'Fast Money' Recap: Commodities Getting Frothy

NEW YORK ( TheStreet) -- The markets rallied Tuesday as the eurozone debt situation eased.

The Dow Jones Industrial Average rose 34.43, or 0.30%, to 11,671.88, while the S&P 500 added 4.73, or 0.37%, to 1,274.48. The Nasdaq added 9.03, or 0.33%, to 2,716.83.

The trading panel on CNBC's "Fast Money" TV show turned their attention to an after-hours report that Cliffs Natural Resources ( CLF) was buying Consolidated Thompson Iron Mines Ltd. for $4.9 billion.

For a breakout of some stocks from a recent "Fast Money" TV show, check out Dan Fitzpatrick's "3 Stocks I Saw on TV."

3 Stocks I Saw on TV

Joe Terranova said it was a good deal for Cliffs because it gives it exposure to Canada. Jon Najarian wondered whether the Canadian government would go along with the deal. The company said it expects no antitrust problems with Canada.

Melissa Lee, the moderator of the show, said another aspect of the deal is that Cliffs gets exposure to China, through Consolidated Thompson's strategic alliance with Wuhan Iron and Steel, China's third largest steelmaker.

Tim Seymour said commodity stock valuations overall were getting a little frothy, especially in the coal space. Guy Adami agreed as he pointed out that Walter Energy ( WLT) might be "a little too long in the tooth" after it was up again today after quite a run.

Barry Ritholtz, CEO of Fusion IQ, said investors could still jump into the commodity space by taking small positions. He said investors waiting for a pullback on some persistently overbought commodity stocks might wind up waiting for a long time.

Lee said the euro got a boost today after Japan said it would buy 20% of the European debt issued this month. Andy Busch, a strategist, for BMO Capital Markets, said he wouldn't be surprised if the U.S. followed the lead of Japan and China and buy some European debt. Ritholtz found it incredulous that the U.S. would be bailing out European countries before offering help to financially troubled states like Illinois and California.

Commenting on Verizon's ( VZ) iPhone launch today, Peter Misek, an Jefferies analyst, put a $450 price tag on Apple based on a great iPad update later this year and new cloud-based services. He said Apple will profit from the continued expansion of the smartphone market.

John Hodulik, UBS Investment Research analyst, said Verizon's arrangement with Apple ( AAPL) will pay off from the first day of sales and produce an upside in earnings in 2012. He said he expects Verizon to have the same subsidies arrangement that AT&T ( T) had with Apple's iPhone.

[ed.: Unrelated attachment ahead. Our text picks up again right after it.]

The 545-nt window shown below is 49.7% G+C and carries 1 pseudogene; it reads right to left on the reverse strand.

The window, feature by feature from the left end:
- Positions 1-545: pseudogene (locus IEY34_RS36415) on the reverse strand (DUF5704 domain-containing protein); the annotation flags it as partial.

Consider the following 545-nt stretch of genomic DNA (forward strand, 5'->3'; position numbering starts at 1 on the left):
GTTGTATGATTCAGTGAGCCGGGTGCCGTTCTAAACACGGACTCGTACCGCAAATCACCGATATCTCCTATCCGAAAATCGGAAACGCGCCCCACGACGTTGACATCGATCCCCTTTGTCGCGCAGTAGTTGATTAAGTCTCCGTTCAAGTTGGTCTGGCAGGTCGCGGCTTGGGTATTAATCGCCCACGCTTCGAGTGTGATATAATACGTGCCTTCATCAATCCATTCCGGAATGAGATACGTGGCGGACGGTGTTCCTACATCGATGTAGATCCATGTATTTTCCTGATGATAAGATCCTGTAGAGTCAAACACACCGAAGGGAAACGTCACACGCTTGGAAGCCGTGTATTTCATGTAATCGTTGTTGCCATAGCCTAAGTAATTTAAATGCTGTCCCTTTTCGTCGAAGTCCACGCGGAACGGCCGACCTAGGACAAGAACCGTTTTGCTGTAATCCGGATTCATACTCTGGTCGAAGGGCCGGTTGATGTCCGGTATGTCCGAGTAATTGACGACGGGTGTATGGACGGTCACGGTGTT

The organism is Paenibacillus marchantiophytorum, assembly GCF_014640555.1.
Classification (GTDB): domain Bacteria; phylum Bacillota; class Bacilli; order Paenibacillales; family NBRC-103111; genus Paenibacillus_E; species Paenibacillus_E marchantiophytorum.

He expects Verizon to sell 13 million iPhones in 2011, 10 million by exisiting customers and the remainder from customers from other carriers, including 2 million from AT&T.

Gary Kaminsky said the iPhone has been great for Apple's stock but has done little for AT&T, which has seen a 20% loss of capital shareholder value. Verizon has been flat since AT&T started offering the iPhone.

Shifting to today's market activity, Adami said he has been impressed with the S&P comebacks, as the index pushes toward 1280. Seymour said the financials, despite their recent run, aren't that expensive. Terranova said the banks will be on solid ground once they get federal approval to offer dividends and do buybacks.

For the hedge fund trade of the week, Anthony Scaramucci picked Unitedhealth Group ( UNH). In addition to being owned by several classic value managers, Unitedhealth trades at a $42 billion market cap and a 9 to 11 times earnings for 2011 and 2012, he said.

He said the company should be profitable in the next two years, adding 20% of its revenue comes from services, which should get a boost from Obama's health care plan. He has a price target of $48 to $50 for the stock, adding there might be some near-term volatility for investors to deal with.

Lee brought in Kevin Starr, a partner in Third Rock Ventures, to talk about biotech's next frontiers. Starr mentioned cancer cures, with Celgene ( CELG) his pick for that space; obesity with Zafgen as his pick; and genetic disorders, with Genzyme ( GENZ) as his choice.

He said some of the best scientific work is being done a privately held company called Agios that has received $130 million from Celgene to come up with products that attempt to halt the sugar-consumption abilities of cancers.

In the final trades, Seymour liked Rio Tinto ( RIO). Adami sees Valero ( VLO) up again on Wednesday. Najarian favored Consol Energy ( CNX).

--Written by David Tong in San Francisco.

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